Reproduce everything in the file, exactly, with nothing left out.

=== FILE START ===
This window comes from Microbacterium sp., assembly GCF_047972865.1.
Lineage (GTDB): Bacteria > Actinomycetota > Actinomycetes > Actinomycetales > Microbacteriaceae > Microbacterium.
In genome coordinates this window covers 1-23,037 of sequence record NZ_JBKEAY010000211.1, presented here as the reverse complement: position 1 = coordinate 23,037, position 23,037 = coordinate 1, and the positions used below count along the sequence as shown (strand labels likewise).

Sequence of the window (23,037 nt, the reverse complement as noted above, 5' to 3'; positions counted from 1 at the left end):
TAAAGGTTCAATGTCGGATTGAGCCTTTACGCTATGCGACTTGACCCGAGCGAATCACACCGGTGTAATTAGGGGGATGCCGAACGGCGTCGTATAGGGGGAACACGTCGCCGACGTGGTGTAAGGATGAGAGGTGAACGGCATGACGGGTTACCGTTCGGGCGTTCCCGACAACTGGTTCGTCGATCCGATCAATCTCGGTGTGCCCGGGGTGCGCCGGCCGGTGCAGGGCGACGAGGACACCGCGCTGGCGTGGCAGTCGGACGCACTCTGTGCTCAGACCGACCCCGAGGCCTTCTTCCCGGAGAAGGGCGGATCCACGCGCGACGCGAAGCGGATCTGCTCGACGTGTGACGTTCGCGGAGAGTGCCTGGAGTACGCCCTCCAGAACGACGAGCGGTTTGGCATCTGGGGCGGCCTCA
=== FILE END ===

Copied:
This window comes from Microbacterium sp., assembly GCF_047972865.1.
Lineage (GTDB): Bacteria > Actinomycetota > Actinomycetes > Actinomycetales > Microbacteriaceae > Microbacterium.
In genome coordinates this window covers 1-23,037 of sequence record NZ_JBKEAY010000211.1, presented here as the reverse complement: position 1 = coordinate 23,037, position 23,037 = coordinate 1, and the positions used below count along the sequence as shown (strand labels likewise).

Sequence of the window (23,037 nt, the reverse complement as noted above, 5' to 3'; positions counted from 1 at the left end):
TAAAGGTTCAATGTCGGATTGAGCCTTTACGCTATGCGACTTGACCCGAGCGAATCACACCGGTGTAATTAGGGGGATGCCGAACGGCGTCGTATAGGGGGAACACGTCGCCGACGTGGTGTAAGGATGAGAGGTGAACGGCATGACGGGTTACCGTTCGGGCGTTCCCGACAACTGGTTCGTCGATCCGATCAATCTCGGTGTGCCCGGGGTGCGCCGGCCGGTGCAGGGCGACGAGGACACCGCGCTGGCGTGGCAGTCGGACGCACTCTGTGCTCAGACCGACCCCGAGGCCTTCTTCCCGGAGAAGGGCGGATCCACGCGCGACGCGAAGCGGATCTGCTCGACGTGTGACGTTCGCGGAGAGTGCCTGGAGTACGCCCTCCAGAACGACGAGCGGTTTGGCATCTGGGGCGGCCTCA